Aug 2, 2013

Effects of the number of genome segments on primary and systemic infections with a multipartite plant RNA virus

Journal of Virology
Jesús Sánchez-NavarroSantiago F Elena


Multipartite plant viruses were discovered because of discrepancies between the observed dose response and predictions of the independent-action hypothesis (IAH) model. Theory suggests that the number of genome segments predicts the shape of the dose-response curve, but a rigorous test of this hypothesis has not been reported. Here, Alfalfa mosaic virus (AMV), a tripartite Alfamovirus, and transgenic Nicotianatabacum plants expressing no (wild type), one (P2), or two (P12) viral genome segments were used to test whether the number of genome segments necessary for infection predicts the dose response. The dose-response curve of wild-type plants was steep and congruent with the predicted kinetics of a multipartite virus, confirming previous results. Moreover, for P12 plants, the data support the IAH model, showing that the expression of virus genome segments by the host plant can modulate the infection kinetics of a tripartite virus to those of a monopartite virus. However, the different types of virus particles occurred at different frequencies, with a ratio of 116:45:1 (RNA1 to RNA2 to RNA3), which will affect infection kinetics and required analysis with a more comprehensive infection model. This analysis showed that each type...Continue Reading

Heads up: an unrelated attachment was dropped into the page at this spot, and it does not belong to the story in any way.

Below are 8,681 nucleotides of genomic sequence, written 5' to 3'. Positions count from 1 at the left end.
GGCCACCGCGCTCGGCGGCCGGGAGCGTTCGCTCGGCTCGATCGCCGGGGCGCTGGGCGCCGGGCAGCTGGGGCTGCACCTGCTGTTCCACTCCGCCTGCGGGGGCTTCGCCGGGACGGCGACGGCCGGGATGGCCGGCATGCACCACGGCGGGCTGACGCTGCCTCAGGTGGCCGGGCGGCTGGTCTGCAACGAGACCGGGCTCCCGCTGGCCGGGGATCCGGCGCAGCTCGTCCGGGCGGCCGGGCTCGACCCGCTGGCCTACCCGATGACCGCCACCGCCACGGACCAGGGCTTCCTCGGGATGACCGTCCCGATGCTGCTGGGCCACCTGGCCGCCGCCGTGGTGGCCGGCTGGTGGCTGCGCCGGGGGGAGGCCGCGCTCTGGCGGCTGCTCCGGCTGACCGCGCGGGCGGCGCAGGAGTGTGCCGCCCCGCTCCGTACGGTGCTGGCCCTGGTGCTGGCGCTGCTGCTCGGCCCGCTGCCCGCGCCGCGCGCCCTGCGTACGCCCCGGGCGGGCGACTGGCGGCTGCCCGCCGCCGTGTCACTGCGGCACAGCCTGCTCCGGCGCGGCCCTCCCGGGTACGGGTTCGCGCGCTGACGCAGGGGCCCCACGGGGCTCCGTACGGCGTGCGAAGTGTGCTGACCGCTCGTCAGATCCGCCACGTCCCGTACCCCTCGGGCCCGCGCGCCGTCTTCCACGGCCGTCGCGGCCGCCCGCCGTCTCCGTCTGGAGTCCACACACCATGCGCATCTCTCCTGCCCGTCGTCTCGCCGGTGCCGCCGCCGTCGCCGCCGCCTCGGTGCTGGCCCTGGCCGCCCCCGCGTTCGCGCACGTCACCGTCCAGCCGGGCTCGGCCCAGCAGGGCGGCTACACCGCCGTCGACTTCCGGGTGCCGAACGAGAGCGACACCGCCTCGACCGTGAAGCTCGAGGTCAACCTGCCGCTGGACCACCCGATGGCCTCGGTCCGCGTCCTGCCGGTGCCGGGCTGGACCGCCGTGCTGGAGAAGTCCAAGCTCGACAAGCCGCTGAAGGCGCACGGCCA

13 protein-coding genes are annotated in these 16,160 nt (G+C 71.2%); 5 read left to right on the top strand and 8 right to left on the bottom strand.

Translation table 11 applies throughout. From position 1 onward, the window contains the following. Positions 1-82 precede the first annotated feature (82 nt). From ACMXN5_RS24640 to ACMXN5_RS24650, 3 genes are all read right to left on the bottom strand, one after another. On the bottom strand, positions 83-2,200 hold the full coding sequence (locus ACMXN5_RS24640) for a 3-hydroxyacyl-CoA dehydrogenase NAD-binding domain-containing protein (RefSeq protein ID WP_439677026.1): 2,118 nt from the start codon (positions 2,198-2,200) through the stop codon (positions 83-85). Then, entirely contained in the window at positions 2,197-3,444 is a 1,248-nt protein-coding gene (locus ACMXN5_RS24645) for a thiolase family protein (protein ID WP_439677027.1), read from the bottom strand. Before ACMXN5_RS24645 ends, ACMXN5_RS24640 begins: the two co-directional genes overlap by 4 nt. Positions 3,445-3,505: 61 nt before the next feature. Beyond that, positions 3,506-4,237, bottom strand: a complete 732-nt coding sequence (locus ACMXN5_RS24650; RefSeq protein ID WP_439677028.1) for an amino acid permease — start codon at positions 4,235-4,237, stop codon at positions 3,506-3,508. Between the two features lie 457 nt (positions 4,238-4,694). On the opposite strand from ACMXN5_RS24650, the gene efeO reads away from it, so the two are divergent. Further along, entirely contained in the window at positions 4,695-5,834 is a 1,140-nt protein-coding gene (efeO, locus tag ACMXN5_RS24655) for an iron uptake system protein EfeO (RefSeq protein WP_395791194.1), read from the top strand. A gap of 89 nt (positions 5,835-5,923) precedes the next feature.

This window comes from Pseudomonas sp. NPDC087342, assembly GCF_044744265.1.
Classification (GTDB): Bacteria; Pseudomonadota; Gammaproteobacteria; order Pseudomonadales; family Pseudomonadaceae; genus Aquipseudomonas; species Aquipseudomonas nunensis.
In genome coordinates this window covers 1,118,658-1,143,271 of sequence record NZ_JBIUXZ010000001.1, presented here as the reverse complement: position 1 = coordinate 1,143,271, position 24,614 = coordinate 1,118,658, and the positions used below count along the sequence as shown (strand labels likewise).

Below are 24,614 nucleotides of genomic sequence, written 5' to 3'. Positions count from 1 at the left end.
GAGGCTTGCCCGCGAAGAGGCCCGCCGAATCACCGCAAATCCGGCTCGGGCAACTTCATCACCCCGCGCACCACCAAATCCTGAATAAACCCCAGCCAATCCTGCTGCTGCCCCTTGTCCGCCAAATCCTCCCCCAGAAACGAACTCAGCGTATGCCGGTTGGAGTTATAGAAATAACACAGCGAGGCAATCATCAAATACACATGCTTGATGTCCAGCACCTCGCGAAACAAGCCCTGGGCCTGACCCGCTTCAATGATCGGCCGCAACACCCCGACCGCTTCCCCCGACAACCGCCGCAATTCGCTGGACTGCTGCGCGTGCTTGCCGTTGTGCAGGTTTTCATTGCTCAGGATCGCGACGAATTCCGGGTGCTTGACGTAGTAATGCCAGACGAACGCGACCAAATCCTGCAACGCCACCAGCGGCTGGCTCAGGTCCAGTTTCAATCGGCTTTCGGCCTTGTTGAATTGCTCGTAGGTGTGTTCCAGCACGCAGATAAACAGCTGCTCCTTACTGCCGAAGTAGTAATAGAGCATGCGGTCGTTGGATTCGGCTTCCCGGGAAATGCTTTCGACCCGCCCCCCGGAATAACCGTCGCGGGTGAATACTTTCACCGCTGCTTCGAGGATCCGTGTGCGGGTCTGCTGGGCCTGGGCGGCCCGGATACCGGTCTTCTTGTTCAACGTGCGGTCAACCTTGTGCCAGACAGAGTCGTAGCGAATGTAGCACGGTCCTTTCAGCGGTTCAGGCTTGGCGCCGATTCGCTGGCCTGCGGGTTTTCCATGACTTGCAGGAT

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Mentioned in this Paper

Viral Genome Location
Virus Diseases
RNA Viruses
Virus Replication
Genes, Viral
Plants, Genetically Modified
Alfalfa mosaic virus
Plant Viruses

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